Maya Khan, MD, MBBS

Assessing Growth in Children With a History of Prenatal Opioid Exposure

Maya Khan, MD, MBBS; Kera M. McNelis, MD, MS; Jennifer McAllister, MD

Infants with Neonatal Opioid Withdrawal Syndrome (NOWS) are often born smaller for gestational age, but little is known about their growth after discharge from the birth hospital. Our objective is to describe their long-term growth patterns and outcomes.

Maya Khan, MD, MBBS


Background:  Incidence of Neonatal Opioid Withdrawal Syndrome (NOWS) has increased during the opioid crisis. Affected infants exhibit neurologic and autonomic excitability resulting in increased metabolic demands. These babies are often born smaller for gestational age, initially requiring higher calories, but little is known about their long-term growth.

Objective:  To describe growth patterns in children with a history of NOWS.

Methods:  We retrospectively analyzed anthropometric, custodian and dietary data of children with a history of prenatal opioid exposure for the first two years of life who were seen in the NOWS follow-up clinic at Cincinnati Children’s Hospital Medical Center from 2015-2020. Children born less than 35 weeks of gestation, with complex medical problems, or who did not live to the age of 2 years were excluded. Data from encounters in the CCHMC electronic medical record were extracted for analysis. Growth metrics evaluated included weight, length and head circumference. Anthropometric z scores were determined per WHO growth standards with use of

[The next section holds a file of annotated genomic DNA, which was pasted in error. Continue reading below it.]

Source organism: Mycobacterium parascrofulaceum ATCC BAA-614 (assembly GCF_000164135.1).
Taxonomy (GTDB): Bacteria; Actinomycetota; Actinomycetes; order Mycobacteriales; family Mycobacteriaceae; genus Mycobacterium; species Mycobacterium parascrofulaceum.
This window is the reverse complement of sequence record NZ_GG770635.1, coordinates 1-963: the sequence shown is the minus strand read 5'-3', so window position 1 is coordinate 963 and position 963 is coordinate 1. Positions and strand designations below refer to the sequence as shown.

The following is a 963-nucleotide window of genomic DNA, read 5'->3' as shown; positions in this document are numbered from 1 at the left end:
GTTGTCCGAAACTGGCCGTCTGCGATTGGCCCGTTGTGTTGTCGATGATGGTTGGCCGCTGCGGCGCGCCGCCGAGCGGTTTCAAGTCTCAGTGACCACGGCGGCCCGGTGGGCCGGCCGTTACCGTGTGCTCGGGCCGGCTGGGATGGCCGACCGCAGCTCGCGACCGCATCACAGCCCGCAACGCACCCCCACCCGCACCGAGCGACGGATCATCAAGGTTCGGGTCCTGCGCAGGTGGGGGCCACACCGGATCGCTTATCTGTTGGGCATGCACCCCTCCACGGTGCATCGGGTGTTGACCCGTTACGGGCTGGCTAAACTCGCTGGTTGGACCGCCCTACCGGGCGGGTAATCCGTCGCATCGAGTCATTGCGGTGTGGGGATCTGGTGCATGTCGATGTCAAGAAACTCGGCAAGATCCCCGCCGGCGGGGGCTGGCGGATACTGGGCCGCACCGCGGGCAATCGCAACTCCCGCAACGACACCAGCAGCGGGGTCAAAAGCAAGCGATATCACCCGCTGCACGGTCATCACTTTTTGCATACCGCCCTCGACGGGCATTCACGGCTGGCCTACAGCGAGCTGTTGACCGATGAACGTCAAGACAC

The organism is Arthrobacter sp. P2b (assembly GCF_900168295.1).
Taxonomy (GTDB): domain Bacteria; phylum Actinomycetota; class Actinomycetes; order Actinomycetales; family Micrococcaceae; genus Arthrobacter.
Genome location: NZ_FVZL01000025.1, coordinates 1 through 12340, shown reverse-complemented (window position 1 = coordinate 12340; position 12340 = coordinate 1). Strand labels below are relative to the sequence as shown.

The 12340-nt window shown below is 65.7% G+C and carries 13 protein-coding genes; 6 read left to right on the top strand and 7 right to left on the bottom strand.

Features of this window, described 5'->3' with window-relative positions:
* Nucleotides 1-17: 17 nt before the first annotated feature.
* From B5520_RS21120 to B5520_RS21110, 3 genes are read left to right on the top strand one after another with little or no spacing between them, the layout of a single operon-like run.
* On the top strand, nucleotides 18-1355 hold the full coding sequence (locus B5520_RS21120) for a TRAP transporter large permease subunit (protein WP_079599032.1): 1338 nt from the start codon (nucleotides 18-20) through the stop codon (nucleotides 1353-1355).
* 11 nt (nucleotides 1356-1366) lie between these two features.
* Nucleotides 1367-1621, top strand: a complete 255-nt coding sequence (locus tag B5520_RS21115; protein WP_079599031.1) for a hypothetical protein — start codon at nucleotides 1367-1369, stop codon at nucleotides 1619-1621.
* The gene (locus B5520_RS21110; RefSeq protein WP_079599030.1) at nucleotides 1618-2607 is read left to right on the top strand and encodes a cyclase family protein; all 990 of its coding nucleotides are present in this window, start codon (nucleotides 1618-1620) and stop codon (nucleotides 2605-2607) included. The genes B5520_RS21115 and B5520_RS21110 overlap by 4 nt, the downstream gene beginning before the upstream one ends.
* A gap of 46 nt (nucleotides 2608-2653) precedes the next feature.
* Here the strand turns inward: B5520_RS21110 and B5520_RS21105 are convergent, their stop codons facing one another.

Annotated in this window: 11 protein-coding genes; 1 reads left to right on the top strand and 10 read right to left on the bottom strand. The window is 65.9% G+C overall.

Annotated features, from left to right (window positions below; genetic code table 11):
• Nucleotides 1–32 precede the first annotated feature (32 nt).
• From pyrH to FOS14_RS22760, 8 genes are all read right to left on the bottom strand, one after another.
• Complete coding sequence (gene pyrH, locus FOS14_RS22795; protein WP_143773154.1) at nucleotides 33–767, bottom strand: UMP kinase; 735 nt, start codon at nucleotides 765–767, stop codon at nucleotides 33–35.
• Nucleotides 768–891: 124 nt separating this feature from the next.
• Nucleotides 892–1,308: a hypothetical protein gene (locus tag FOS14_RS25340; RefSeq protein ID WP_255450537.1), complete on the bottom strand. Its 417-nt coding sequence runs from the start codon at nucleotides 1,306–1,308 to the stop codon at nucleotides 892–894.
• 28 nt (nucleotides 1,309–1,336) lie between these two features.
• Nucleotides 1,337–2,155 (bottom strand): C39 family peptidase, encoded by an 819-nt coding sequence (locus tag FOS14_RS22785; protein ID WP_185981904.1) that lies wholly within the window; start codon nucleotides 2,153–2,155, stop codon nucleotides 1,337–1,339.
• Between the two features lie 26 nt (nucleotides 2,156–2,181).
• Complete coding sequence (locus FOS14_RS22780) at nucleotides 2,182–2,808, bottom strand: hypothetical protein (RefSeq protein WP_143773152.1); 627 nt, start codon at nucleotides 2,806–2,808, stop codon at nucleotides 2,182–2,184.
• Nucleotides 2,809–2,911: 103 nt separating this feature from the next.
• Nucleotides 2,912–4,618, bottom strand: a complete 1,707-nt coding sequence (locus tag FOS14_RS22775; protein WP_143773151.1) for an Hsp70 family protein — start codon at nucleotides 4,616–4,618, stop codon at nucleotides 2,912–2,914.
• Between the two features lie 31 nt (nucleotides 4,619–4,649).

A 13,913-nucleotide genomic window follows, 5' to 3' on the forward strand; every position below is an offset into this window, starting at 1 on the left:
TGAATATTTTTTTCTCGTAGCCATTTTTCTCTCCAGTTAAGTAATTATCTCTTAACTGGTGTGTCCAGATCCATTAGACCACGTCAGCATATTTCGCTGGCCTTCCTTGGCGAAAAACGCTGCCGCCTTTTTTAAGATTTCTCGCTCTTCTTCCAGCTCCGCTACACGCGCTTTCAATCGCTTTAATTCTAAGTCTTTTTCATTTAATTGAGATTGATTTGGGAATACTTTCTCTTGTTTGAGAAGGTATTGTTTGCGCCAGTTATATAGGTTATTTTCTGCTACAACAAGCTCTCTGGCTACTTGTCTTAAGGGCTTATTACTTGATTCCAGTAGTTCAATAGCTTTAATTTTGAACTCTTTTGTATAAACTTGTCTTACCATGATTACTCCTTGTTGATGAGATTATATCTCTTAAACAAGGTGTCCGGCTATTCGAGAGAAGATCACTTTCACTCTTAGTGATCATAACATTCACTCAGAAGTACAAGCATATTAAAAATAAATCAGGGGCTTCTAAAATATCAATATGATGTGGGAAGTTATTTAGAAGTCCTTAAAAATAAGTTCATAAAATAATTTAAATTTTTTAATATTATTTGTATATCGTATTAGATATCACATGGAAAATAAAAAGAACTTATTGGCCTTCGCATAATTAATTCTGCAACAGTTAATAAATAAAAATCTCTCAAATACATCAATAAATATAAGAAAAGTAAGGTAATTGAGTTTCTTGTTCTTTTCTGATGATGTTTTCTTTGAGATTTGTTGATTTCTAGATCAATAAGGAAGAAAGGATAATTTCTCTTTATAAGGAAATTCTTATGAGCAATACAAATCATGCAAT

Results:  There were 1,395 infants with at least one visit in the NOWS Clinic. After excluding 136 patients, final sample size comprised of 1,248 children. This included 7700 encounters with at least one anthropometric data point documented. Sample comprised of 51% males with mean gestational age of 38 weeks and mean birth weight of 2969g. 63% of children were in the custody of biological parents at some time in the first two years of life. Majority (74%) were exposed to long-acting opioids and remaining exposed to short acting opioids and/or polysubstance. Ninety-one percent of infants were pharmacologically treated for average length of treatment of 10.6 days. Forty-four percent of Z-scores for length were below –1.28 (less than the 10th percentile). There was a greater percentage of patient encounters with a length Z-score under -1.28 than weight Z-score under -1.28.

Conclusion:  This is the largest study describing long term growth patterns in children with NOWS. We conclude that distribution of Z-scores for length by age is not normative, and there is a high rate of stunting during early childhood. Further research is needed to understand the association between risk factors and impaired growth trajectories.